Custom 'Page not found' page in SharePoint 2010
More and more frequently SharePoint is being used as the platform for Internet-facing websites. Not surprisingly the latest version of SharePoint is greatly improved making it event better solution for creating public websites. Although Microsoft did a great job in the Web Content Management area of SharePoint there are still a few shortcomings, one of which are custom ‘Page not found (404)’ pages. Find out how to do things right when moving your website to the SharePoint platform.

See no evil…

‘Page not found (404)’ pages are one of those things that no one wants to see but we all need it. No matter how hard you will try and how often you will verify your content for dead links, it’s just a matter of time before someone mistypes the URL. Although SharePoint won’t break immediately this is what you will see by default:

Default SharePoint 2010 ‘Page not found’ page

Far from perfect isn’t it? It isn’t even good to be honest. Especially if you’re considering to use SharePoint as the platform for your public website it’s definitely one of the things you have to do something about. So what are the options?

What do you really need?

Before we take a look at what SharePoint has to offer let’s have a quick glance at how a proper 404 page should be like.

First and the most important of all it should make clear to the user that the requested page doesn’t exist – no matter if it’s the user’s fault by mistyping the URL of it’s accessed via a dead link. And because it’s not the page that the user needs it should be minimalistic, simple and contain only the necessary elements.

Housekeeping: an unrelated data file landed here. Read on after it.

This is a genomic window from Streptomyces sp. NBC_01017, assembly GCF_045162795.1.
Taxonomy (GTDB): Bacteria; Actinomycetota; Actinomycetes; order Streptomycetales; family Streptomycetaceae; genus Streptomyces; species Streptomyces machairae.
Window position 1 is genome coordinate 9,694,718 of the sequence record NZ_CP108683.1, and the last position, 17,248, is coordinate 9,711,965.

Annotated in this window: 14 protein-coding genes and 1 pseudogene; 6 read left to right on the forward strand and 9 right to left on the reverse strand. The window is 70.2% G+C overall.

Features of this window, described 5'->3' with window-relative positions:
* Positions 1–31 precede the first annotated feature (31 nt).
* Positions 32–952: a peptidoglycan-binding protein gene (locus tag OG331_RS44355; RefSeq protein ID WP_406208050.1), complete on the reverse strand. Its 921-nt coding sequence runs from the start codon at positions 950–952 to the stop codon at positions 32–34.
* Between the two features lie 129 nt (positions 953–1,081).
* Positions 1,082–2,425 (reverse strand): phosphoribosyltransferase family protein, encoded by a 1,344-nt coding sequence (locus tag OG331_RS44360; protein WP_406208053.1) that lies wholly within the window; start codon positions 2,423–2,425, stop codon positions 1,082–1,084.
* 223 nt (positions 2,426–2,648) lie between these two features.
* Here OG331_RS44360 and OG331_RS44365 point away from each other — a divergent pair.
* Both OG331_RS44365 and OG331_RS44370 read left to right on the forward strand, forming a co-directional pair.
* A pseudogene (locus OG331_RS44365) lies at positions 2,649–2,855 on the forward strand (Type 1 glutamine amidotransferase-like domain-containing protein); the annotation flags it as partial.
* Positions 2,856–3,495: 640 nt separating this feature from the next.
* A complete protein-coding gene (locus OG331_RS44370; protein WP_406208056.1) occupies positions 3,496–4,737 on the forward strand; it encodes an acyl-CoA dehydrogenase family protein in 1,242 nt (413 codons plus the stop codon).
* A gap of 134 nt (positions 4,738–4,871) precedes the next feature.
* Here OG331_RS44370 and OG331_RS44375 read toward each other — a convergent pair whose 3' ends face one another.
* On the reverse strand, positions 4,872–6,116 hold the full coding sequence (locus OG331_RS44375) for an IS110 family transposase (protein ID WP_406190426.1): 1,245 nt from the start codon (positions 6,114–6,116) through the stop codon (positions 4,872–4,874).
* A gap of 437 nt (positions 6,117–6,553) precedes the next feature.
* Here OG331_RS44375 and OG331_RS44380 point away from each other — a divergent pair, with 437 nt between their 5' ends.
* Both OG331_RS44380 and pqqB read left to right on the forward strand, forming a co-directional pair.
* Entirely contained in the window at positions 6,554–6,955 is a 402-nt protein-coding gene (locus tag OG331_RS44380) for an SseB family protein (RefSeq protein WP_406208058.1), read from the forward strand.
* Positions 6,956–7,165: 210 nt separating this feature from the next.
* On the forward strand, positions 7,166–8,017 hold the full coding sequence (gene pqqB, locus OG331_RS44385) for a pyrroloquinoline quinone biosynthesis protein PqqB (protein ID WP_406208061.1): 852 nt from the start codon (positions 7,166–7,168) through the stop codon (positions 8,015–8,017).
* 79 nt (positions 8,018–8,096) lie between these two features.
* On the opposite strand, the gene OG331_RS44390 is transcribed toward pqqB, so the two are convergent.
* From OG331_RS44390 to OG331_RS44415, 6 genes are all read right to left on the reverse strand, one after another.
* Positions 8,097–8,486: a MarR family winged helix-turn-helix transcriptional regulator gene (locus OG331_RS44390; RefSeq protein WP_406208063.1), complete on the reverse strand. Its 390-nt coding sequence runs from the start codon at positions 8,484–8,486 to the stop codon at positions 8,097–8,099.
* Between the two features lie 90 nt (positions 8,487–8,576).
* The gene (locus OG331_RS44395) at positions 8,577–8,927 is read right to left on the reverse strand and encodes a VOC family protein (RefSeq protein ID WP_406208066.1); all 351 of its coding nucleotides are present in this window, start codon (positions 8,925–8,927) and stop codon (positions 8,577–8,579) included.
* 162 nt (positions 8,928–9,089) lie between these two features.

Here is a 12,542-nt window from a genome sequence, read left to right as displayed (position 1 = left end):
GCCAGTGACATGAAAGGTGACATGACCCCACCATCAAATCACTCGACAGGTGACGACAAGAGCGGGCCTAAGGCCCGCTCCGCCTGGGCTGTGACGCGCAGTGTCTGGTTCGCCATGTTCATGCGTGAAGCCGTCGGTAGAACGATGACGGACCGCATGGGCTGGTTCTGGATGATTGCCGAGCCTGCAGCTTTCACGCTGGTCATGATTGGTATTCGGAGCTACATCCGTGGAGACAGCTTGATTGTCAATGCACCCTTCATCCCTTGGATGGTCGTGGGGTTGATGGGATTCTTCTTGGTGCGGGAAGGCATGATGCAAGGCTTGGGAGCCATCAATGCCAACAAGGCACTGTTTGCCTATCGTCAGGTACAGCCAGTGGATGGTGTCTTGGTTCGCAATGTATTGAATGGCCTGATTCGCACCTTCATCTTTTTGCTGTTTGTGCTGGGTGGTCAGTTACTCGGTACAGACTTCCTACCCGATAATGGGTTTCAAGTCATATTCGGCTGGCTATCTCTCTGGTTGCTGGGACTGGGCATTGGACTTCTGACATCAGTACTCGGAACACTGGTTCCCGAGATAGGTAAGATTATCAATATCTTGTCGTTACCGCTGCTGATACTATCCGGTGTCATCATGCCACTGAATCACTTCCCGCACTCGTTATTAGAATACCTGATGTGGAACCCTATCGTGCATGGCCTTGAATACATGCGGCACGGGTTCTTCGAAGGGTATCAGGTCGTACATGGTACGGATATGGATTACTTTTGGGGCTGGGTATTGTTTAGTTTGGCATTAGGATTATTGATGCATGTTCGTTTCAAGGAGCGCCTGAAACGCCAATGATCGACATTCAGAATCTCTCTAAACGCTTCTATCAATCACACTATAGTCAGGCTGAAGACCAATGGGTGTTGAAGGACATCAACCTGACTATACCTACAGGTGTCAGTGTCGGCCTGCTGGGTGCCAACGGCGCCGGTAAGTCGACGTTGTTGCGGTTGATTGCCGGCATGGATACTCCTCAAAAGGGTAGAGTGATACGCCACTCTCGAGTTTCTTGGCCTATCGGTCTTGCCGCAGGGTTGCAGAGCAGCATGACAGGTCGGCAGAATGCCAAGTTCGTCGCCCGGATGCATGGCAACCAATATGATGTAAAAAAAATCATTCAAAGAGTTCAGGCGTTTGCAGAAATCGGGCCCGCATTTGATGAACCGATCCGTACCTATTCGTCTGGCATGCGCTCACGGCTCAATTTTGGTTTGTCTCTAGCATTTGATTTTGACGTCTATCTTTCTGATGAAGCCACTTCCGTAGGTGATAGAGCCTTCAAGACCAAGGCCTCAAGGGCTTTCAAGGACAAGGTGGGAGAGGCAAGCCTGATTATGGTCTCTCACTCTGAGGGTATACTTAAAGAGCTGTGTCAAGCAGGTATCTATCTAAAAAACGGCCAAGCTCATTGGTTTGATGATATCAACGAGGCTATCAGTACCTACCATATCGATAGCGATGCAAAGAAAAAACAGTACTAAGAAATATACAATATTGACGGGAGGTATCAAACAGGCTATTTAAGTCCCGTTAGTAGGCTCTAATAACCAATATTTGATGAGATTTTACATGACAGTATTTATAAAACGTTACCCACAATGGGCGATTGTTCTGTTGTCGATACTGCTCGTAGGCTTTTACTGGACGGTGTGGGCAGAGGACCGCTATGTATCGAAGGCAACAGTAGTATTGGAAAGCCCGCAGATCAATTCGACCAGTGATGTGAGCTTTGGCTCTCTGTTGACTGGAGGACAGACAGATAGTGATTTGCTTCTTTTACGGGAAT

The second important this is, that it should be clear to the user that he is still on the site. This means that the 404 page should have User Experience consistent with the rest of the site.

If you look from the user point of view, the 404 page is rarely the destination. As the name says, it’s an error page meant to communicate that something didn’t go as intended. That is exactly why a good 404 page should be more than only an error message and should help the user to find what he is looking for. If you’re using meaningful URL’s, which you should be using, you can use the missing URL to search for related information on your site and present those results to the user.

Seeing a 404 page is confusing for most users and you shouldn’t make it even more confusing. This is why it is important not to change the URL so that the user can see which URL he requested.

Finally, from the technical point of view, the 404 page should return the 404 HTTP status code. This will allow search engines and all other automated software to properly handle the page and decide whether they really want to process the undesired response or not.

So what are the options for good 404 pages in SharePoint?

PO(S)H

When looking at what SharePoint offers out of the box for custom ‘Page not found’ pages, there are not that many options. To be honest there is only one option which allows you to set a 404 page on the Web Application level. The worst part of it is, that SharePoint requires that page to be Plain Old (Semantic) HTML only. Additionally this page must be deployed to the LAYOUTS folder. Such approach means that not only the custom ‘Page not found’ page has limited capabilities but also that there is no easy way for content managers to update the contents of that page.

Custom ‘Page not found’ page created using static HTML

Once you get everything in place there is one more surprise for you. Let’s take a look at how the 404 page looks like when you mistype the file extension:

HTML source of a ‘Page not found’ page

The HTML is being encoded!

So are there any alternatives to make a proper 404 page or is it something that we should learn live with?

Alternative solutions